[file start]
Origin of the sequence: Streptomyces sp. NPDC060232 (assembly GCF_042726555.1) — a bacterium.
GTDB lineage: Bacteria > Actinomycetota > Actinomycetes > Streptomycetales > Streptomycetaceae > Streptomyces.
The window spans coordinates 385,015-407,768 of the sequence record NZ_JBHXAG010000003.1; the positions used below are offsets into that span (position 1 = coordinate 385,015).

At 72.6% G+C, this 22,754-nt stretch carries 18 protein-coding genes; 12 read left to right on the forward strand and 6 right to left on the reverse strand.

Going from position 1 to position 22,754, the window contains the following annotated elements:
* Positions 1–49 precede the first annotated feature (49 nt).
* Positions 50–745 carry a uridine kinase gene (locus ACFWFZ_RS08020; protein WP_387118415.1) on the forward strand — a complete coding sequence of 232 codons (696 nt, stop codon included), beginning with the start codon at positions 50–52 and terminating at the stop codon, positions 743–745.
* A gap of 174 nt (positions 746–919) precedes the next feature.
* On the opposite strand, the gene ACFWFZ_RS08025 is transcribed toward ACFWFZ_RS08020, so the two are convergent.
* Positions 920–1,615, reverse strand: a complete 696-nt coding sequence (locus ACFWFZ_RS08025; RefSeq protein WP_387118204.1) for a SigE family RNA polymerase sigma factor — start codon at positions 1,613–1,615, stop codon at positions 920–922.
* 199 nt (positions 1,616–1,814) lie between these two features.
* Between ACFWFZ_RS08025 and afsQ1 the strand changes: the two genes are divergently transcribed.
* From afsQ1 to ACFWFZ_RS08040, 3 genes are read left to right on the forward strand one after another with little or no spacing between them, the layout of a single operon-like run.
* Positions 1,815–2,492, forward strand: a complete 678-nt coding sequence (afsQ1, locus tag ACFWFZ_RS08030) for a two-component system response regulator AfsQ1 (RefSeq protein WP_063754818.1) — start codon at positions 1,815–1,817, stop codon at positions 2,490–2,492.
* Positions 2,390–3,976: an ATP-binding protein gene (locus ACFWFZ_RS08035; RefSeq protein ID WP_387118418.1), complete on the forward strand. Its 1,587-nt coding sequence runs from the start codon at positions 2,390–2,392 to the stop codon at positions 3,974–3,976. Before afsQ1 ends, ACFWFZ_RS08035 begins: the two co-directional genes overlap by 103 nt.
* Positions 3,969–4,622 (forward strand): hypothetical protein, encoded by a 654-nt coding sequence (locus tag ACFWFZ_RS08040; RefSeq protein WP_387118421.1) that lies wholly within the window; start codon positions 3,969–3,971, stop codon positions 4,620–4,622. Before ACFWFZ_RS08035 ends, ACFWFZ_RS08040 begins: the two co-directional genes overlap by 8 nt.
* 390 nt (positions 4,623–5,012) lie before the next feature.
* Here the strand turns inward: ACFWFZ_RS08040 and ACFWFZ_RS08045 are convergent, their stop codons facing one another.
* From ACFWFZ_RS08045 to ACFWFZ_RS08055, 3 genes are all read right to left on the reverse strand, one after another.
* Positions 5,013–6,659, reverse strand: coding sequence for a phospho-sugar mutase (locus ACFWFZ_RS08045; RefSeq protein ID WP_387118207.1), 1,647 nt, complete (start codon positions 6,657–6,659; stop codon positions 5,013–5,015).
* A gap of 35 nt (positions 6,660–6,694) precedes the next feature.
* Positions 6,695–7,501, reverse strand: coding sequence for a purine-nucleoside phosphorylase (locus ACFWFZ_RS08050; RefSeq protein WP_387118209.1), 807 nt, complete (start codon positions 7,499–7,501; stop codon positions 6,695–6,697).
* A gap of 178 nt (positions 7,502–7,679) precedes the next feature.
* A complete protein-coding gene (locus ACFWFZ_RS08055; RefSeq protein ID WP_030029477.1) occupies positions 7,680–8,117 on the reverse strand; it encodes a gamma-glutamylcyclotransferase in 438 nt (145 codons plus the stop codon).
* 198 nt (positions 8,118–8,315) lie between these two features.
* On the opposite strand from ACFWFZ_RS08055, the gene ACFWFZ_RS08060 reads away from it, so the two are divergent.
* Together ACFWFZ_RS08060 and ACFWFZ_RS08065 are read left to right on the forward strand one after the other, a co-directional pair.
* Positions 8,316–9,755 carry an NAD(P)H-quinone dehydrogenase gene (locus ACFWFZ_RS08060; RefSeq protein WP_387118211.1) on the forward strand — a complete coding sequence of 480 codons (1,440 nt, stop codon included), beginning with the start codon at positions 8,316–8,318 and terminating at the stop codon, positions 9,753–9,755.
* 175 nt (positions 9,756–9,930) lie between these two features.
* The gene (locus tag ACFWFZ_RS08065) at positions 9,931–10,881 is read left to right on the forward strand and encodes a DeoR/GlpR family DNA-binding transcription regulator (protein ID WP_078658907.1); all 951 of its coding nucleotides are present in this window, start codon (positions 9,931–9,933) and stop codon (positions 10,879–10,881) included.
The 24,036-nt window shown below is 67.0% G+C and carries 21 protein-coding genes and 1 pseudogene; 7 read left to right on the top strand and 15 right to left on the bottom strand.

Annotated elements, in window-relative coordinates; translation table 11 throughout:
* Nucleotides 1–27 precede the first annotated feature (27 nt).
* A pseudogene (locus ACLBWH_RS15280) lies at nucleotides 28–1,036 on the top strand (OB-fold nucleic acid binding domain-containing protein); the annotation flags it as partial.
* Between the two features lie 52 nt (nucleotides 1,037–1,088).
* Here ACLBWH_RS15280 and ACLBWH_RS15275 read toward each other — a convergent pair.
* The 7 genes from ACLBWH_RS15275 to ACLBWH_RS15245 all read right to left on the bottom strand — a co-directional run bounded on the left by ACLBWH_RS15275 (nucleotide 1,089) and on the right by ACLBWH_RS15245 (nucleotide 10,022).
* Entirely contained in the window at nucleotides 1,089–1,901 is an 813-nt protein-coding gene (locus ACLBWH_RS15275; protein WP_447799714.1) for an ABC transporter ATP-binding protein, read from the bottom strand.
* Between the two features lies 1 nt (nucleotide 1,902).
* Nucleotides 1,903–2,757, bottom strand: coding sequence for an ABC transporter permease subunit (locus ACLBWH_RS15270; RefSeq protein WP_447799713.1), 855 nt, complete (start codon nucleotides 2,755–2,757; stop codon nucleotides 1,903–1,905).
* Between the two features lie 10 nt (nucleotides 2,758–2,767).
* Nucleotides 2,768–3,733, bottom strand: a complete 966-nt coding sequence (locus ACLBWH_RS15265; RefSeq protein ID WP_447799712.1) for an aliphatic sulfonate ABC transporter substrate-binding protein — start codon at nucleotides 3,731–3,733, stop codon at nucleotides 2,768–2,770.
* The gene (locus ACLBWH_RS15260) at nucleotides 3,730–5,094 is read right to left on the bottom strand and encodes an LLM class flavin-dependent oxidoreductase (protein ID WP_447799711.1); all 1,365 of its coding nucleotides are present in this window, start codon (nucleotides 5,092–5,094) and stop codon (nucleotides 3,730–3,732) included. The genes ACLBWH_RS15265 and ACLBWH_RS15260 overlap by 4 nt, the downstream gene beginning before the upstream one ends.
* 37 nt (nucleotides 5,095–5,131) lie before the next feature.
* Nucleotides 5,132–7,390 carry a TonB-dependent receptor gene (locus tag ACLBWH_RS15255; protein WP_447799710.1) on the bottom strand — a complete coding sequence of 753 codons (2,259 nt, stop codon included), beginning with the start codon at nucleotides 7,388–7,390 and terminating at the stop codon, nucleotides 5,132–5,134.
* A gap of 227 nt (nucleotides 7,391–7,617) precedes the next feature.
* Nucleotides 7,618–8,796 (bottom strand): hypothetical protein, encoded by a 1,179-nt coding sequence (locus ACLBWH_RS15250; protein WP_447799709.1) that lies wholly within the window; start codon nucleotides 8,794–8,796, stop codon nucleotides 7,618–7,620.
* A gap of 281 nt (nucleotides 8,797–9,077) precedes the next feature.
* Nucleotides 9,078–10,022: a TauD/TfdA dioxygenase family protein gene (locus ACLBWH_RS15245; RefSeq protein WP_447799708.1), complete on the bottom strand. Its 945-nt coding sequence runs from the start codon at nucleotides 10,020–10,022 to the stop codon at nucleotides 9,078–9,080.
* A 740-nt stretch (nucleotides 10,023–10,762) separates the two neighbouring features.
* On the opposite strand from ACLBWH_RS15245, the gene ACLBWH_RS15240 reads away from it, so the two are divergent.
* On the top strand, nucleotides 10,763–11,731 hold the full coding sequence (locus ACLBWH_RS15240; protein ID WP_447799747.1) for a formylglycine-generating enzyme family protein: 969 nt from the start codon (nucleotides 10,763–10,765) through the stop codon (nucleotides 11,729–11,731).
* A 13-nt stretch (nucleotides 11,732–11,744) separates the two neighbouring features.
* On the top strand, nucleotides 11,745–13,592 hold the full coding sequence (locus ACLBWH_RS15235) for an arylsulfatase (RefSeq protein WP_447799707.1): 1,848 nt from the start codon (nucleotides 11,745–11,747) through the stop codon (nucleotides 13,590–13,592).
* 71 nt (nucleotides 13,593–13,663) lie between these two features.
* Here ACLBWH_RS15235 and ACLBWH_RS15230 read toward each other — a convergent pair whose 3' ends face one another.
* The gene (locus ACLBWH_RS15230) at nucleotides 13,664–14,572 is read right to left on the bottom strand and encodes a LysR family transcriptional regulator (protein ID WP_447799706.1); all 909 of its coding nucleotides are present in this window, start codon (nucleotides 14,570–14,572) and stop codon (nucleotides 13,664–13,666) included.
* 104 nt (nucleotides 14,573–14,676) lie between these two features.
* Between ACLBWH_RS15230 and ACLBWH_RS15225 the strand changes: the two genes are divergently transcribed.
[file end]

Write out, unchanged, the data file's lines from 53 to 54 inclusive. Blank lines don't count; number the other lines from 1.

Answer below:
* A 13-nt stretch (nucleotides 11,732–11,744) separates the two neighbouring features.
* On the top strand, nucleotides 11,745–13,592 hold the full coding sequence (locus ACLBWH_RS15235) for an arylsulfatase (RefSeq protein WP_447799707.1): 1,848 nt from the start codon (nucleotides 11,745–11,747) through the stop codon (nucleotides 13,590–13,592).